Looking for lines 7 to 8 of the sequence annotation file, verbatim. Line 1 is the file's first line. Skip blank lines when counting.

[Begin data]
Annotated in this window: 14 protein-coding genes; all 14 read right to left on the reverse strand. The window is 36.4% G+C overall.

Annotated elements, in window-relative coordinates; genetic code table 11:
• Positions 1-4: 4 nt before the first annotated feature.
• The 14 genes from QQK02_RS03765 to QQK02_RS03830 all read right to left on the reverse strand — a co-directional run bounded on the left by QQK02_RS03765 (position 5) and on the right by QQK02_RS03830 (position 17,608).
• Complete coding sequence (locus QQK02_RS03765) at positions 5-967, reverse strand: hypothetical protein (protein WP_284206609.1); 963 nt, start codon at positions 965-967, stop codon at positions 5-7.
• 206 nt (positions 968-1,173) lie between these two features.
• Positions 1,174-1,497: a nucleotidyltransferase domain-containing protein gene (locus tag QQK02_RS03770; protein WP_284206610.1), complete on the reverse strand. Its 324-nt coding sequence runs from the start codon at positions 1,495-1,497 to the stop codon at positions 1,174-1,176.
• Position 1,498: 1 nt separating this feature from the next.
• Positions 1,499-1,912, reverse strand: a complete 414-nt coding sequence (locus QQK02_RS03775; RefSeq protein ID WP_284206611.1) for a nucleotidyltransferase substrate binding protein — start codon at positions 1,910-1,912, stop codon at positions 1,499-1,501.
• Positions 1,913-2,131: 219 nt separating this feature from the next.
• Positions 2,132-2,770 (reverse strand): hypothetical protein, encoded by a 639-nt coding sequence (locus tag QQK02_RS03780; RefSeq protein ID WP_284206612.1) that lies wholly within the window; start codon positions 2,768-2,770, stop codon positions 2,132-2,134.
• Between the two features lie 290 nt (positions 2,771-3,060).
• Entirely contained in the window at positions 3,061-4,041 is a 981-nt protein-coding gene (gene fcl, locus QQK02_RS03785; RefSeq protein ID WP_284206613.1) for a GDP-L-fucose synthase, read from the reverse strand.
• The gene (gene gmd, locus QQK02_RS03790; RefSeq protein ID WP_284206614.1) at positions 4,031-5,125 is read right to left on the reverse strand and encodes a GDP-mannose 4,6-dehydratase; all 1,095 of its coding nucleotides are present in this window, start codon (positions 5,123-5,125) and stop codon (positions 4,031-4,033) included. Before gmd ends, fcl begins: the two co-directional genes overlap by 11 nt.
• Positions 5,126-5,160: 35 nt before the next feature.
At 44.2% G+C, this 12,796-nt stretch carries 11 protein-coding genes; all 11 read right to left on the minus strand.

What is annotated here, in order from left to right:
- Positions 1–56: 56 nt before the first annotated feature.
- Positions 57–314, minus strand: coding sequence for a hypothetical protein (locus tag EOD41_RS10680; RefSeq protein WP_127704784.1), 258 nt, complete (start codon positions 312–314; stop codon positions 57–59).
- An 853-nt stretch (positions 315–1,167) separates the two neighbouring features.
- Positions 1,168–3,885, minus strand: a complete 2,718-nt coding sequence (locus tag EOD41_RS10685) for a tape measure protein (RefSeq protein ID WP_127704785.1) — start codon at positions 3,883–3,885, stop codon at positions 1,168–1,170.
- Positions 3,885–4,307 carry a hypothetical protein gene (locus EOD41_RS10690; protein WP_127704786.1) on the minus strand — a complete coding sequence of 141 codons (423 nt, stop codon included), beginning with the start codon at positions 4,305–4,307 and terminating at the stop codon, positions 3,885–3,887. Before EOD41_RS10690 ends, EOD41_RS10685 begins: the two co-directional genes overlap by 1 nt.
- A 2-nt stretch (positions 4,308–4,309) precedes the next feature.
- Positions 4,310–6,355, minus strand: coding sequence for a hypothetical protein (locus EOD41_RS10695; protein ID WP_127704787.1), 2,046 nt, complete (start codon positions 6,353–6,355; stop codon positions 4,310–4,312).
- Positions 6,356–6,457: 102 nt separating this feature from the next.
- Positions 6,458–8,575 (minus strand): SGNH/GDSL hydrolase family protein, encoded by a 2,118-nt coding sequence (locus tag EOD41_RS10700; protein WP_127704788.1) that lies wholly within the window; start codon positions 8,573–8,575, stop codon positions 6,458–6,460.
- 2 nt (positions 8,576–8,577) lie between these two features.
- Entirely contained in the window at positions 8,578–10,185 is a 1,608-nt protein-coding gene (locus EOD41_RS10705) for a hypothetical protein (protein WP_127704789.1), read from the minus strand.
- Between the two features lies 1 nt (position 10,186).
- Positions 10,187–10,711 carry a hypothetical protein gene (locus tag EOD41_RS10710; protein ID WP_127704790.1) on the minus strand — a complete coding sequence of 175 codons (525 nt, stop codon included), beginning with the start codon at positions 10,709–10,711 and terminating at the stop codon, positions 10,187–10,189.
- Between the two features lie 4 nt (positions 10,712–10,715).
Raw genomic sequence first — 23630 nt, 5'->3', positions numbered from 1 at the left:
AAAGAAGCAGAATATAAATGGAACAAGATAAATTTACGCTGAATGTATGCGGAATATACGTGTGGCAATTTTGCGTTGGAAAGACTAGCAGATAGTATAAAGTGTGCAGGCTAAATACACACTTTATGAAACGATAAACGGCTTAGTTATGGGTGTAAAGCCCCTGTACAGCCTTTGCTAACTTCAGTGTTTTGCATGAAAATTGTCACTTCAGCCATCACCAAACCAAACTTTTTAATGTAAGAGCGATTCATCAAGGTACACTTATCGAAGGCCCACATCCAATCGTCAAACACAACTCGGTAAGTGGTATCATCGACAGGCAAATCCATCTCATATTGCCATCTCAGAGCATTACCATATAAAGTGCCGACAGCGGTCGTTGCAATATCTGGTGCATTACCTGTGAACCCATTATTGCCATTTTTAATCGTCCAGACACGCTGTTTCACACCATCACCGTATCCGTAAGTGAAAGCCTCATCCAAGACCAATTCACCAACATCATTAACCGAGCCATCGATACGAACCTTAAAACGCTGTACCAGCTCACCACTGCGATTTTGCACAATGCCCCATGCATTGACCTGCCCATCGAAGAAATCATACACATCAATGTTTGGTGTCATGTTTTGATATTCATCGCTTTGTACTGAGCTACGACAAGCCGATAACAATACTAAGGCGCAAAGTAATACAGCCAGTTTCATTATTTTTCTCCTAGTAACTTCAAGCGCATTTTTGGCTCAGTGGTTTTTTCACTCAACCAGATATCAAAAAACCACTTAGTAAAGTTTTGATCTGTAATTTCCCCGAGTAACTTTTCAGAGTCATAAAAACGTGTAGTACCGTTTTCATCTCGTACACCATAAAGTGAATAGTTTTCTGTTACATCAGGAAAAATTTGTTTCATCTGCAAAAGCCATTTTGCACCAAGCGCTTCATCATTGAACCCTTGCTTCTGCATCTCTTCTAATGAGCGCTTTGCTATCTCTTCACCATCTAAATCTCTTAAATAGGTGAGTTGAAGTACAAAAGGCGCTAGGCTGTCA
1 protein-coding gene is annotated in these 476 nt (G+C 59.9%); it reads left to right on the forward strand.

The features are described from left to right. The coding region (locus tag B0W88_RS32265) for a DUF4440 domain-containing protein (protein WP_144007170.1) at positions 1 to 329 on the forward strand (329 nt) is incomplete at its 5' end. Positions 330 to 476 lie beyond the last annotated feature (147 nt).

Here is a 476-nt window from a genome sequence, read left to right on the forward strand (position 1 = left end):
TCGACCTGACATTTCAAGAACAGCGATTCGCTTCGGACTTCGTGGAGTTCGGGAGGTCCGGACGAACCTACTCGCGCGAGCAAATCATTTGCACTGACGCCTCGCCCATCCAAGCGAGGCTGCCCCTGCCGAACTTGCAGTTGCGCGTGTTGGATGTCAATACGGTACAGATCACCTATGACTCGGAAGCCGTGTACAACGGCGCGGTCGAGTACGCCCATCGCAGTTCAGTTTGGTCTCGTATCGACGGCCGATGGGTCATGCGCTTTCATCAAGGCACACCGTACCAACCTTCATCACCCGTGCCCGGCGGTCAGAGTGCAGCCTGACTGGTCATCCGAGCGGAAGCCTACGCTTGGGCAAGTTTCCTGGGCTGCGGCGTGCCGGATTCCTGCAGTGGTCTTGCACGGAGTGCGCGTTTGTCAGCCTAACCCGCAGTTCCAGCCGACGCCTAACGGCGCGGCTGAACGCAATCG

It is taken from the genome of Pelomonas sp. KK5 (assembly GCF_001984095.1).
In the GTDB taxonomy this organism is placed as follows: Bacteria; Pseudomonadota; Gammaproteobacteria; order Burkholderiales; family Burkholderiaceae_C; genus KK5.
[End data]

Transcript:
• Positions 1,174-1,497: a nucleotidyltransferase domain-containing protein gene (locus tag QQK02_RS03770; protein WP_284206610.1), complete on the reverse strand. Its 324-nt coding sequence runs from the start codon at positions 1,495-1,497 to the stop codon at positions 1,174-1,176.
• Position 1,498: 1 nt separating this feature from the next.